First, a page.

Todd D. McIntyre

Todd D. McIntyre

As a youngster, Todd D. McIntyre, Ph.D., was no stranger to adversity. He struggled with attention deficit disorder and dysthymia but considered himself fortunate to have a supportive father who never gave on up on him and encouraged him to learn something new every day. In 1997, Todd was able to honor his WWII veteran father’s legacy with the Henry F. McIntyre Memorial Scholarship in Computer Systems. Henry worked in the computer systems field for 35 years.

To Todd, HACC meant a golden opportunity to refocus his educational aspirations. He worked a full-time job and still earned an associate degree in two years, graduating from HACC in 1975.

Dr. McIntyre proceeded to earn a bachelor degree in psychology with a minor in molecular biology and a Ph.D. in neuroscience from the University of Colorado. He then completed a staff fellowship in neuropharmacology from the National Institutes of Health in Bethesda, Md.

His extensive 25-year career in the pharmaceutical industry includes working with companies such as Johnson & Johnson, Wyeth, Hoffmann-La Roche and Boehringer Ingelheim, with much of that time spent overseas. Currently, Dr. McIntyre is vice president of regulatory affairs at DURECT Pharmaceuticals. In his spare moments, you may find him enjoying quality time with his wife, Bertha.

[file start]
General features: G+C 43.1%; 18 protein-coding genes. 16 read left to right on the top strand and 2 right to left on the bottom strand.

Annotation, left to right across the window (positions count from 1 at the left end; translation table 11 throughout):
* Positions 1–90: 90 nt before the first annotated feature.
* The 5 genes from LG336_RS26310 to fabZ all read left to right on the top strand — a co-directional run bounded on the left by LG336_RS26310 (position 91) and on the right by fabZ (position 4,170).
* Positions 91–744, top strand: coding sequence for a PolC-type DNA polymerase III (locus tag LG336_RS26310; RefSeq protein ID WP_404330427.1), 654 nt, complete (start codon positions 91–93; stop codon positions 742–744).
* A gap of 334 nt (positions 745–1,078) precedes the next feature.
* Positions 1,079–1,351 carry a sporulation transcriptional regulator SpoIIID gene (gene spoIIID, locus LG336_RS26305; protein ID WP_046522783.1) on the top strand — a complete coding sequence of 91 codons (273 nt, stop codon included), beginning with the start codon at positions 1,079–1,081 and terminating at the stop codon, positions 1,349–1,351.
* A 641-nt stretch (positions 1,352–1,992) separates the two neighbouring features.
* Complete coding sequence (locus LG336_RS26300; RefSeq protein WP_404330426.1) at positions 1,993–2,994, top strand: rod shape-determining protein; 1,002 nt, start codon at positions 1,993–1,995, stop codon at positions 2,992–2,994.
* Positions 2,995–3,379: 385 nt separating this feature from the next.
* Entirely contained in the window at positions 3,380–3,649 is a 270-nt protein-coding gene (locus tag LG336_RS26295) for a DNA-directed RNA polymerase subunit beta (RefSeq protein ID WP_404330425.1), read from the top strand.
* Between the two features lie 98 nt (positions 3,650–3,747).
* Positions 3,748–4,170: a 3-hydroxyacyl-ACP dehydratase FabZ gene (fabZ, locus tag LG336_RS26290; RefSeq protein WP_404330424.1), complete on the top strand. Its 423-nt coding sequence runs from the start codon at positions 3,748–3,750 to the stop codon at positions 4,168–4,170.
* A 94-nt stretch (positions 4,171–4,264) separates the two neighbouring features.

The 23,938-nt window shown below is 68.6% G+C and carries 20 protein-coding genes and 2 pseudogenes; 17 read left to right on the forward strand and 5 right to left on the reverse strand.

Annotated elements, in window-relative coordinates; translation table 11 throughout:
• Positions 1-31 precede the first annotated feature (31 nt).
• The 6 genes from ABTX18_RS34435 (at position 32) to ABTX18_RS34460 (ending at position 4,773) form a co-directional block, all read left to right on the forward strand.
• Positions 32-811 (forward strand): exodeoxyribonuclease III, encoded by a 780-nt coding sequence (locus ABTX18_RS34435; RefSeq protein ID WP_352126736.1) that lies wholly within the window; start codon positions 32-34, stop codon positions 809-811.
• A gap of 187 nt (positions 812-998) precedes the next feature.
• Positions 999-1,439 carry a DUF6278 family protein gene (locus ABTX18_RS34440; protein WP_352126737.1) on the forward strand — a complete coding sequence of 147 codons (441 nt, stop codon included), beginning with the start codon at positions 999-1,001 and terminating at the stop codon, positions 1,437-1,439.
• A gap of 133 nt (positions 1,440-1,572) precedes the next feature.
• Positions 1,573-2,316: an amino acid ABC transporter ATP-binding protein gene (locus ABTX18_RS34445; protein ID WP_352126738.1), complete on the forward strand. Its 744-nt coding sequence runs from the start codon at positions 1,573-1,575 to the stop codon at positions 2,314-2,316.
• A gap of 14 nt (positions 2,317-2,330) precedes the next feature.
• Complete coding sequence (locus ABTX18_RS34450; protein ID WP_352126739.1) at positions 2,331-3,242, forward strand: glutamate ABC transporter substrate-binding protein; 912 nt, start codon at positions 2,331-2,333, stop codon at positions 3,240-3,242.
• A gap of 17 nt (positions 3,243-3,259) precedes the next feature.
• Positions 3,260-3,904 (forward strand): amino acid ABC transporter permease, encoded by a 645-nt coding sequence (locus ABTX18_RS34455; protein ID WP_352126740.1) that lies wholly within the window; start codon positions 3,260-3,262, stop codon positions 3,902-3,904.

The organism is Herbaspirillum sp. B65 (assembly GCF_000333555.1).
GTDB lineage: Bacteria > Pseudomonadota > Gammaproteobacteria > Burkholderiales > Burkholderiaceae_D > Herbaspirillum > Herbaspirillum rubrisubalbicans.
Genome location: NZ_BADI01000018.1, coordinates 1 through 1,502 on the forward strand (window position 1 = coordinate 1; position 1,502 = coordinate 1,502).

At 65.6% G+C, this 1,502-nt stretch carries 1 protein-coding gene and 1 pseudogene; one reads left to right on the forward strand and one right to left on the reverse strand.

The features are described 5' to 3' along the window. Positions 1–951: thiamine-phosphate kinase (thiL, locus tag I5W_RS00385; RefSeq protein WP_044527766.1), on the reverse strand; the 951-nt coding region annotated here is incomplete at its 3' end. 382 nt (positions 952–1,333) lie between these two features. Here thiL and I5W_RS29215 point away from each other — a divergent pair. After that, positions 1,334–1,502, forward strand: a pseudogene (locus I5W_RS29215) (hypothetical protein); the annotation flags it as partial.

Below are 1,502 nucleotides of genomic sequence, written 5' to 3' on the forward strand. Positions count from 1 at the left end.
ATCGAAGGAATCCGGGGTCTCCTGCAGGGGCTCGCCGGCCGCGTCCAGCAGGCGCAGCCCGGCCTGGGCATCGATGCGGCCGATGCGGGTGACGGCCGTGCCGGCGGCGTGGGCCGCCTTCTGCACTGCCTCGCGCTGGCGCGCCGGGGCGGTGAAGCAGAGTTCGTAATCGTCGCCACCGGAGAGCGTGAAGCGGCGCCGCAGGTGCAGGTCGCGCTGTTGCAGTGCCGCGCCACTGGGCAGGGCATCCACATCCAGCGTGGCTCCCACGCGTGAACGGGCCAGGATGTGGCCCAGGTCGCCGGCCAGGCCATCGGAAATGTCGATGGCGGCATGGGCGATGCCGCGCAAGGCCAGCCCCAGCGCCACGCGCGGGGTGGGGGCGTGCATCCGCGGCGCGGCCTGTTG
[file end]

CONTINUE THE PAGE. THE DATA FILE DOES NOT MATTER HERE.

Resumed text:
Dr. McIntyre’s prescription for success is, “Don’t give up on yourself if learning is not easy initially; many successful individuals are late bloomers." HACC is a unique educational model, with most students working while attending school. Although challenging to do both well, he believes work can imbue you with the common sense and discipline that are as essential to your success as the actual facts that you are learning.

Todd credits the supportive environment at HACC with providing the experience, insight and discipline necessary to achieve his educational objectives. Even now, decades later, he still feels his time at HACC was invaluable. He encourages current and future students to seize every educational opportunity and realize that our educational journey, no matter how long and circuitous, is civilization.